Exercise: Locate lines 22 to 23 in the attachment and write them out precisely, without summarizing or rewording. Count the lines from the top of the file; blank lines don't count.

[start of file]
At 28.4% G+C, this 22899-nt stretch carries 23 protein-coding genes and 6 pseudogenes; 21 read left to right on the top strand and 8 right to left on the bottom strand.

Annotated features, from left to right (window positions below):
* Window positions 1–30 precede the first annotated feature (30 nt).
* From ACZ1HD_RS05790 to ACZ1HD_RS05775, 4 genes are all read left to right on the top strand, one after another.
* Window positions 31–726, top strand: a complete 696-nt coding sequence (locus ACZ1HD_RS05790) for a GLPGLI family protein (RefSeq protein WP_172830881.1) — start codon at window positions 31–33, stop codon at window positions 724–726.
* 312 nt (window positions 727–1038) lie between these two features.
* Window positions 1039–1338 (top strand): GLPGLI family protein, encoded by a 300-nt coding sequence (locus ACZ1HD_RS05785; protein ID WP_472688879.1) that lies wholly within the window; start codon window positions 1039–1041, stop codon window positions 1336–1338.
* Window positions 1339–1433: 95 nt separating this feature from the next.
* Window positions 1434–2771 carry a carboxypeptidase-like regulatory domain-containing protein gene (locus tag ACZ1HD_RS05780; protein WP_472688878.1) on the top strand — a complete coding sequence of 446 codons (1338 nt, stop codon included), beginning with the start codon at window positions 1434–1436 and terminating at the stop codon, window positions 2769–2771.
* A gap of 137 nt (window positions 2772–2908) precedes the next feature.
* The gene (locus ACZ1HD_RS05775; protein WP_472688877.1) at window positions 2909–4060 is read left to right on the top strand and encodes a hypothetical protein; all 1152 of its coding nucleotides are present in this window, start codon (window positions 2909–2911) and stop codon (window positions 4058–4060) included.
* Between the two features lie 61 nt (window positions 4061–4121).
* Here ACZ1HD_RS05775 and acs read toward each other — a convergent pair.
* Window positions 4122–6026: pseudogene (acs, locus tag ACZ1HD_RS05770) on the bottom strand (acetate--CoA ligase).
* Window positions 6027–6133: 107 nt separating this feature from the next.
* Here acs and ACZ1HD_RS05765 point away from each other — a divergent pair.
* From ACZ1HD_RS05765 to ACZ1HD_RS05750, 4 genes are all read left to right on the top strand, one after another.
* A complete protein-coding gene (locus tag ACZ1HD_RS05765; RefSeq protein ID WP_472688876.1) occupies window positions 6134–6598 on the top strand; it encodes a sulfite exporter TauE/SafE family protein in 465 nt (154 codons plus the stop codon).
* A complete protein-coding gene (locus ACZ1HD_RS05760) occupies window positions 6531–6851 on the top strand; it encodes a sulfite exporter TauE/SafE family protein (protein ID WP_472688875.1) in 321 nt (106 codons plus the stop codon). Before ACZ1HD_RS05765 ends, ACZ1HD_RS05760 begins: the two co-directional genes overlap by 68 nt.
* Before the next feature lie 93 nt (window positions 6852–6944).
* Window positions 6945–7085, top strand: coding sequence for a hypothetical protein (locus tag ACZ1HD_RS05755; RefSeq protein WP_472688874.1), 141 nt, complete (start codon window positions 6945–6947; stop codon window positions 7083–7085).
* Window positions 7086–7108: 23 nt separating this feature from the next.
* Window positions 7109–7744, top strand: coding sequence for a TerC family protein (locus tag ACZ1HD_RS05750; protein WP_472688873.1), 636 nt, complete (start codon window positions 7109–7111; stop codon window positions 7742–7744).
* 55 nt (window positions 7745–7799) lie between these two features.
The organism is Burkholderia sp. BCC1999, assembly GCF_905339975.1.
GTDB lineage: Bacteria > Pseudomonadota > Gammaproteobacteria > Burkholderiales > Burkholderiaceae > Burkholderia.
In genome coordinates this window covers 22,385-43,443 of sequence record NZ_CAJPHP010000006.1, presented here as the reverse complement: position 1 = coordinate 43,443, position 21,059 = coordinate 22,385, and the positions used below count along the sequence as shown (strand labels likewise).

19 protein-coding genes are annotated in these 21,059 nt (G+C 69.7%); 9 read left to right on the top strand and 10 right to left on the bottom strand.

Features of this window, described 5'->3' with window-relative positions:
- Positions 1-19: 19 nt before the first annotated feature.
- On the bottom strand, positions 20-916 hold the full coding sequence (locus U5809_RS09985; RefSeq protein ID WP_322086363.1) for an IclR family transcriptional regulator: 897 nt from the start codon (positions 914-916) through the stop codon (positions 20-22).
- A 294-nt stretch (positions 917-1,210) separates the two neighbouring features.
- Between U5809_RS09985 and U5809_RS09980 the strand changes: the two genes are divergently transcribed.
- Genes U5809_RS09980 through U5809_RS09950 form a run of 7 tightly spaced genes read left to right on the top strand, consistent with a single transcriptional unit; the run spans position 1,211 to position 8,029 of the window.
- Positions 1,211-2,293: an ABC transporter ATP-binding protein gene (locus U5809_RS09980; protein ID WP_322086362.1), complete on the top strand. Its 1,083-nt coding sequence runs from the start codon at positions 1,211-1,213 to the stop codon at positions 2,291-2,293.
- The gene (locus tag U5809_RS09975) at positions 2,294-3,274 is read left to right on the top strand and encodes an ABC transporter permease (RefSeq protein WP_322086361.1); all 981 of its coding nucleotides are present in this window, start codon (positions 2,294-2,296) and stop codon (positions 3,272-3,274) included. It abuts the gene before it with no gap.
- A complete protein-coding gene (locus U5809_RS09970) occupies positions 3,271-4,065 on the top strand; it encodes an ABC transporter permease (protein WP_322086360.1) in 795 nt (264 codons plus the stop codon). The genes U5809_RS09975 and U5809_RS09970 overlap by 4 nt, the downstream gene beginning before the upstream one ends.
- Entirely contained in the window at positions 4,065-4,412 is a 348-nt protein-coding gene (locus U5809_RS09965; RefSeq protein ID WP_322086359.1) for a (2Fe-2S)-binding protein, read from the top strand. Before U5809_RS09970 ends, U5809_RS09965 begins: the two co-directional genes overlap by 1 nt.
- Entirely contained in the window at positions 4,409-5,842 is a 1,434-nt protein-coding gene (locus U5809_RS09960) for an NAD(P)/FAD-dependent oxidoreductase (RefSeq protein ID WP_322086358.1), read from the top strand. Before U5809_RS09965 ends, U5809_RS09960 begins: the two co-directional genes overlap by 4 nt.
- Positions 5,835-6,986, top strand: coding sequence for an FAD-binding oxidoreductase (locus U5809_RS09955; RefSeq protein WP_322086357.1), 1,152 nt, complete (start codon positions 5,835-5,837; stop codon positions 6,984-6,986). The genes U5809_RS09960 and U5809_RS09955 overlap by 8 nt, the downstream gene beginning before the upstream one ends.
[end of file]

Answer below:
* Window positions 7086–7108: 23 nt separating this feature from the next.
* Window positions 7109–7744, top strand: coding sequence for a TerC family protein (locus tag ACZ1HD_RS05750; protein WP_472688873.1), 636 nt, complete (start codon window positions 7109–7111; stop codon window positions 7742–7744).